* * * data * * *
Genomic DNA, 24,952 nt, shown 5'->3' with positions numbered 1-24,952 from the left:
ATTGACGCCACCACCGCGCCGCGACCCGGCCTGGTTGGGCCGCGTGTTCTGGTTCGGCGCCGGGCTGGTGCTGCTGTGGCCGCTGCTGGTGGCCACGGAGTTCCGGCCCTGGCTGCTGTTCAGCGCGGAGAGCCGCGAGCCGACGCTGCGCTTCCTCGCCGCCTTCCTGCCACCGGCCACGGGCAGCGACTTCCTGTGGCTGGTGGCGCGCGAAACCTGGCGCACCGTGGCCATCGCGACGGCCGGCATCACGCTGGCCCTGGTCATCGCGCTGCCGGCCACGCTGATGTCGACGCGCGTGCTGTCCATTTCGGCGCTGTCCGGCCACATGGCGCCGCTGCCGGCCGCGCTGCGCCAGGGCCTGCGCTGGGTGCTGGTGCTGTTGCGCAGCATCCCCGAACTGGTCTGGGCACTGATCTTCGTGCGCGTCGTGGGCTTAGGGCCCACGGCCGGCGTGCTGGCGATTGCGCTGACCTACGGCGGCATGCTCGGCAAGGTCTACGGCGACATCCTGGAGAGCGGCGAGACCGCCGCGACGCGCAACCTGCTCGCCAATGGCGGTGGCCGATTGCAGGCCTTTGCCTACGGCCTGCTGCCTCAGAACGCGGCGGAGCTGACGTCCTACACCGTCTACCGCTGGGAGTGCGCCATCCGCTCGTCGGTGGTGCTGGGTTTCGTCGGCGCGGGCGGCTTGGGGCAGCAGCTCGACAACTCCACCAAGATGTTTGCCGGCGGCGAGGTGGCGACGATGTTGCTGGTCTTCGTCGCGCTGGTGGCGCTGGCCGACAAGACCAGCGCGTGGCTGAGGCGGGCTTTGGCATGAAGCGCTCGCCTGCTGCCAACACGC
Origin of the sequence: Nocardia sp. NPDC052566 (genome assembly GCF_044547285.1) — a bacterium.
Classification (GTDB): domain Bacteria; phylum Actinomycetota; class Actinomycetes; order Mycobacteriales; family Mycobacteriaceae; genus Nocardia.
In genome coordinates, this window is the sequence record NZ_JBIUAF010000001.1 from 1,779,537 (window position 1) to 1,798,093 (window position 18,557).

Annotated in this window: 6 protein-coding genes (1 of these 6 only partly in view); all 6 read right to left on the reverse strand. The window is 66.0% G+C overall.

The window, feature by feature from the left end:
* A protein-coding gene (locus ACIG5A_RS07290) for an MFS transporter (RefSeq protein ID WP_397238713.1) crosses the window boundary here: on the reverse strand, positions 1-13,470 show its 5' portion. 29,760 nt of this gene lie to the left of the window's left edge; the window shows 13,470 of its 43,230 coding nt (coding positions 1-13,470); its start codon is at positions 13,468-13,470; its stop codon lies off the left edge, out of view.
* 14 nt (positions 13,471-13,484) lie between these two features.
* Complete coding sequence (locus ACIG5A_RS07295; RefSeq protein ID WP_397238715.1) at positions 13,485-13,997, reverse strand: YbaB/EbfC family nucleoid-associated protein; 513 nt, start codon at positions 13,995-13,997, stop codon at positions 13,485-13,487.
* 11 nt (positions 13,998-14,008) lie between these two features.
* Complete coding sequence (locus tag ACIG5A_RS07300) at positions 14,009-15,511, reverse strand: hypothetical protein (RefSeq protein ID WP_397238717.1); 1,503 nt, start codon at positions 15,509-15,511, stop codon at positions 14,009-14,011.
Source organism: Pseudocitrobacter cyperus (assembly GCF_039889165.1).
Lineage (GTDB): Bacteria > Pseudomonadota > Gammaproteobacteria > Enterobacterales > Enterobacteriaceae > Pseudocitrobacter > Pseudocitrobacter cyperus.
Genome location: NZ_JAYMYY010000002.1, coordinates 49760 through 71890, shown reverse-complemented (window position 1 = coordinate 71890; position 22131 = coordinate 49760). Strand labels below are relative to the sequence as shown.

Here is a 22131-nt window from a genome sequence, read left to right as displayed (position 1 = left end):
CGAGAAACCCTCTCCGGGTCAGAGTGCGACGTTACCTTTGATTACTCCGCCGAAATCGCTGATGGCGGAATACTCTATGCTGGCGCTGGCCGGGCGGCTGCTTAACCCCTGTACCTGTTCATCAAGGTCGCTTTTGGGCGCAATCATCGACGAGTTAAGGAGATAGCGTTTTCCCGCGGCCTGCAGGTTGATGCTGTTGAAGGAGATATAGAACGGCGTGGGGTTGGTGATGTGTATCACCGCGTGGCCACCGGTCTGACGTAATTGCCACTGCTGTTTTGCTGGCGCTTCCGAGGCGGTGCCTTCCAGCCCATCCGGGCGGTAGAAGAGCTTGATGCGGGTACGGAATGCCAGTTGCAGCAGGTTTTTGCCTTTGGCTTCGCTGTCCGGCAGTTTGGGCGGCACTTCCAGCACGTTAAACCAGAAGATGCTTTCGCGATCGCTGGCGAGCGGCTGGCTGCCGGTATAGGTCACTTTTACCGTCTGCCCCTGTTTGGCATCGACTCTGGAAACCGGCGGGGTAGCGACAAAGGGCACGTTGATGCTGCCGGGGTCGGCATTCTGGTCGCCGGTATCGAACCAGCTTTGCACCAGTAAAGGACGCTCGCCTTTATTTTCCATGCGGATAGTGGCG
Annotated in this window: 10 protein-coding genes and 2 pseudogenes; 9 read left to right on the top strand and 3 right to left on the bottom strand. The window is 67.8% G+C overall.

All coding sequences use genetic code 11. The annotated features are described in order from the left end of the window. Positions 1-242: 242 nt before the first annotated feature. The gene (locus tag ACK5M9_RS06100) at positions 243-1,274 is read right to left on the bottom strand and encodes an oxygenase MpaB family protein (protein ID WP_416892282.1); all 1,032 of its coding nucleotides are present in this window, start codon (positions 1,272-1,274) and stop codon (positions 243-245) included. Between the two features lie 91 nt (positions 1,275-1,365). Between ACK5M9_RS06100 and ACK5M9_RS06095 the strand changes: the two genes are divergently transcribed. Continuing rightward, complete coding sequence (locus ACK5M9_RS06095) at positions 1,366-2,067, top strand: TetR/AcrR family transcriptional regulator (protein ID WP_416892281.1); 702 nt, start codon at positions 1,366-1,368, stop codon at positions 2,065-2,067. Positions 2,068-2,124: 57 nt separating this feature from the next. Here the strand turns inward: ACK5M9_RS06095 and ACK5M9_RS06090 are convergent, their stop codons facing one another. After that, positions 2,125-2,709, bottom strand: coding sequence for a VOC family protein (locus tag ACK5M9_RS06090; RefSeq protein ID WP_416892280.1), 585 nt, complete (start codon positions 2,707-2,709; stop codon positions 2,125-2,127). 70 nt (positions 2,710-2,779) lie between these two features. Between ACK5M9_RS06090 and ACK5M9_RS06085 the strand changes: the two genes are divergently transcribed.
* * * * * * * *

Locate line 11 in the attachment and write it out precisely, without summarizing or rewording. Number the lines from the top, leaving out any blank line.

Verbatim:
* 11 nt (positions 13,998-14,008) lie between these two features.